My father’s a night owl. He would stay up till one, two, three in the morning, writing and translating. He would work in his study, the light visible through the crack under the door, as he clacked away on his typewriter—the sound we fell asleep to. For years, I figured I inherited this late-night tendency, in the same way I inherited his prominent nose. My best, most productive time for writing and creating seemed to kick in after midnight. For years, it was so out of necessity. As a young mom, my four small kids took all of my time and attention when they were awake. Once they were put to bed, I’d tidy up the house, do some laundry, and then settle in front of the computer, around 11 p.m., for a few hours to work. I’d get a second wind as I worked to maximize my time. And I prided myself on all that I was accomplishing while “mere mortals” were sound asleep.
Those days are gone and it’s not just because I’m older and get sleepy earlier. I’ve begun taking some intentional steps to turn things around. Here’s why. I’ve come to discover that just as eating more real, natural foods is good for our bodies, so is following natural sleep/wake patterns. To do this, we must get attuned to our circadian rhythm.
I don’t know about you, but when I hear the words “Circadian Rhythm,” I think of a band from the 1980s. At least that’s what I used to think. Now I know that the circadian rhythm is our body’s natural biological cycle of wakefulness and resting. On its own, our body has a rhythm that is restorative and healing. Like breathing, moving, and eating, it’s a primal setting that has served us well since the dawn of time.
Unfortunately, we’ve gotten out of sync with our circadian rhythm. It’s like when you’re at a club with your friends and you can no longer hear each other speak because of the pounding, overwhelming music and beat. We’re disconnected from our natural wake/sleep cycle, only it’s not music that’s interrupting our communication with our bodies, it’s light.
Most of us work and live under light that sends us signals that it is the middle of the day when it is not. The blue light from our screens and devices stimulates us so that we can work, binge-watch Netflix series, or scroll through social media ad nauseum, when we might otherwise be resting or starting to wind down.
If we can minimize the disrupting light, our bodies can rediscover their natural biological rhythm and regain better health. The result? Deeper, restorative sleep, improved attention and cognitive function during the day, and a healthier gut microbiome! Are you up for that? I am. This is why I’m changing my night owl ways. Here are some steps I recommend that I’m also taking to reconnect with my natural circadian rhythm.
Sun before screens– Getting sunlight (particularly morning sun, within 45 minutes of sunrise) is like a dopamine hit for our bodies. The sun lets us know that it’s time to get going. Make an effort to get that morning sun for a nice burst of energy at the start of the day. Switch out “screen-rise” for “sunrise.”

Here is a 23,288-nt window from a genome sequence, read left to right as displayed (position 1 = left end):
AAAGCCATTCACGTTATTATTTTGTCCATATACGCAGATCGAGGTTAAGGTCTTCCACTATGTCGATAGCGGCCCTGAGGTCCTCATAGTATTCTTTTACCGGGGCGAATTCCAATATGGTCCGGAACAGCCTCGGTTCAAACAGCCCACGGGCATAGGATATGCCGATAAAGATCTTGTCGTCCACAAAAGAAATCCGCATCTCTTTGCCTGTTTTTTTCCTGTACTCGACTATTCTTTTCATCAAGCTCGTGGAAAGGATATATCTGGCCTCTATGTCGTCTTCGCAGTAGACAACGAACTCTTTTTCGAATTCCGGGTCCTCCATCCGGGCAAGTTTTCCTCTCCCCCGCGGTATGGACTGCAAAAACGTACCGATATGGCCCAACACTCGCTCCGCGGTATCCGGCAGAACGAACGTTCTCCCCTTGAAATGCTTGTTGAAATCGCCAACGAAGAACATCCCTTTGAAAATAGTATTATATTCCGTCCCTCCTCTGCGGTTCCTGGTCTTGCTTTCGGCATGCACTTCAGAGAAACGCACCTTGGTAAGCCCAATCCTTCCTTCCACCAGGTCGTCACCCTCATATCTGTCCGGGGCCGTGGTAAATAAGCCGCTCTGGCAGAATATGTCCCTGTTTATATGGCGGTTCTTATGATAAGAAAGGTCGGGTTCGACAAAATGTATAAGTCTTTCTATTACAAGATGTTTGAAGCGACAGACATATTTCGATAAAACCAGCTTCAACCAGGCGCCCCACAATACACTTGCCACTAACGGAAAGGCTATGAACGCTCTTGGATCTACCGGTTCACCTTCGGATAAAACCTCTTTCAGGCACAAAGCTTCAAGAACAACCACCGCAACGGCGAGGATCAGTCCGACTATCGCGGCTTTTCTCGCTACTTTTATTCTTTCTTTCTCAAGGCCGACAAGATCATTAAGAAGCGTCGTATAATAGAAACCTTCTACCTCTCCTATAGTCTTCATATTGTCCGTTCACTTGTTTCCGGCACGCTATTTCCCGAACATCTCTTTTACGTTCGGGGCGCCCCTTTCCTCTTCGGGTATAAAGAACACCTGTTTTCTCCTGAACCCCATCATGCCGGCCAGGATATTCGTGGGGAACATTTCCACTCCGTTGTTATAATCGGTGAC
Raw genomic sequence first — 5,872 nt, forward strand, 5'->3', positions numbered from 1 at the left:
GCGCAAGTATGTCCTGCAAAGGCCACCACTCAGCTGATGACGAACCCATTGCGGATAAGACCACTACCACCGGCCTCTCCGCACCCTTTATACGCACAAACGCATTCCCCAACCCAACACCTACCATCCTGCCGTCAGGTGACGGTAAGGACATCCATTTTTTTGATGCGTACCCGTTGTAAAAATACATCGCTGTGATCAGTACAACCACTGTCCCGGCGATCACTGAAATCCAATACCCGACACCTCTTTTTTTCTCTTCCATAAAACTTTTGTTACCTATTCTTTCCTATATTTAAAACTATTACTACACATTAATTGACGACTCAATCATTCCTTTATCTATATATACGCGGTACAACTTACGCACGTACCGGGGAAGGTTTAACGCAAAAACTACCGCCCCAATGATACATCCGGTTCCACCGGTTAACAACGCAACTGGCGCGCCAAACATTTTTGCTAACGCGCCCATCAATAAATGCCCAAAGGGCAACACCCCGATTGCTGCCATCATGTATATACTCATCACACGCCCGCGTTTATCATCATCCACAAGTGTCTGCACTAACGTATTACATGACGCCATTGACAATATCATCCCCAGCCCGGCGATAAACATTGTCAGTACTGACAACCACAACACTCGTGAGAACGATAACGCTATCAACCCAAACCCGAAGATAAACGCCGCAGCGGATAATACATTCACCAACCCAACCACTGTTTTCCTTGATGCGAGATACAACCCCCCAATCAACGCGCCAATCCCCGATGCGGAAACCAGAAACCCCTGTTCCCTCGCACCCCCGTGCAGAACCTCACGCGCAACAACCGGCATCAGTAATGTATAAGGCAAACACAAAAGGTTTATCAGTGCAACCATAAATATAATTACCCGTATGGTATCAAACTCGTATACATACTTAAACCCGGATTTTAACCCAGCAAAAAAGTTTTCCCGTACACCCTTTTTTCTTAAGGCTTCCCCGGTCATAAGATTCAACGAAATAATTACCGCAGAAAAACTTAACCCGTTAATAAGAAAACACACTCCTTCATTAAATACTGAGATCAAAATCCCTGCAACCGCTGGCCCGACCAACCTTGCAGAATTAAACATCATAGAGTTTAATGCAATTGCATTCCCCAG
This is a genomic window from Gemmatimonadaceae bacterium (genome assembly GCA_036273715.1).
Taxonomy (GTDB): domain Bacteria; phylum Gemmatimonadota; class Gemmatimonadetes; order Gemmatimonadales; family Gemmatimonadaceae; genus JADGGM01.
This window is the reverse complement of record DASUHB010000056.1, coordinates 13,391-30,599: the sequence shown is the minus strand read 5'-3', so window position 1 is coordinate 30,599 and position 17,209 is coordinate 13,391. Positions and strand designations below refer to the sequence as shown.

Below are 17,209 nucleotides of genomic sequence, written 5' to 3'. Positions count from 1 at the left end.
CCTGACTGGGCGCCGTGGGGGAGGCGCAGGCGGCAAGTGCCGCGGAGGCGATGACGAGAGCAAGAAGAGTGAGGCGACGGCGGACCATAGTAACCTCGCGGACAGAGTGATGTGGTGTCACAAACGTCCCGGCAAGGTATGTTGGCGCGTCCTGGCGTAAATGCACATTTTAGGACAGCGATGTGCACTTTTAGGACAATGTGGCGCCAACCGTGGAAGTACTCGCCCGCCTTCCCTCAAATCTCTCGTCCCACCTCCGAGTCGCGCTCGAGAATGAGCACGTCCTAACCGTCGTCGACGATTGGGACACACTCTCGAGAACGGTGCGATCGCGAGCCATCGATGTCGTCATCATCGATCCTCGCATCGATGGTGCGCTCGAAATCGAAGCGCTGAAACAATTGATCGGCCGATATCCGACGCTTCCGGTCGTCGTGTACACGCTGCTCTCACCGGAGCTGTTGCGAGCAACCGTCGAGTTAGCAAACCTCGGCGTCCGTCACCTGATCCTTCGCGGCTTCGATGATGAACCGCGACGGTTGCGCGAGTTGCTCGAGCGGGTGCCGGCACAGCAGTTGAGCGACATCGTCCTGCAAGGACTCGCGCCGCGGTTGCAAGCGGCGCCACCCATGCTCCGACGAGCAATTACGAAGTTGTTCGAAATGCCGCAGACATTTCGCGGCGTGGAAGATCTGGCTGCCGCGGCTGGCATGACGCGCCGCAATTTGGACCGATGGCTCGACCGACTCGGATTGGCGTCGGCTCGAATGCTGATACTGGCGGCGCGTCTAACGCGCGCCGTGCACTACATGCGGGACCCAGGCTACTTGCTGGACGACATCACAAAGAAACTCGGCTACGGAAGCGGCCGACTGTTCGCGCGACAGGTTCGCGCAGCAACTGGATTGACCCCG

Take a break – Don’t stay cooped up all day! Whether you’re a student, a mom, or a corporate executive, make sure to get some time outdoors. Use your coffee break or lunchtime to do so—yes, even if it’s cold outside. (For more on this, see my blog post “Why catching cold this winter is a good idea for your health!”)
Wear blue blockers – There are glasses that mitigate the negative effects of the blue light from our lightbulbs, devices, and screens. It’s a simple fix to an omnipresent problem. Buy a pair and wear them every night for a few weeks. (Click here for my partners page to see my favorite brand.) Your friends will probably mistake you for Bono & you just might start to feel the difference blocking that blue light can make.
Screen-free night- Why not let your computer, phone, and tv sleep at night, to see how it affects your own shut-eye? Try a screen-free night once a week. See how it feels to read, take a walk, or just talk with your family for a change. This will allow your body to relax in a new way. It’s not just your eyes that get the message that it’s midday from your screens—your skin absorbs light information too. So shut down the devices and take it easy!
Do any of these appeal to you? Pick your favorite one and go for it. And please comment below about how it feels to start to get into sync with your natural circadian rhythm. Personally, this former night owl has never felt better!
Hilda Labrada Gore is a certified health coach and fitness professional. She is the host and producer of the Wise Traditions podcast, on behalf of the Weston A. Price Foundation. She is a podcasting consultant and the author of “Podcasting Made Simple.” She is also the DC Metro Regional Director for Body & Soul Fitness. She and her husband live in DC with their children and cat and dog. Hilda has energy to spare thanks to her ancestral health practices and her love for liverwurst.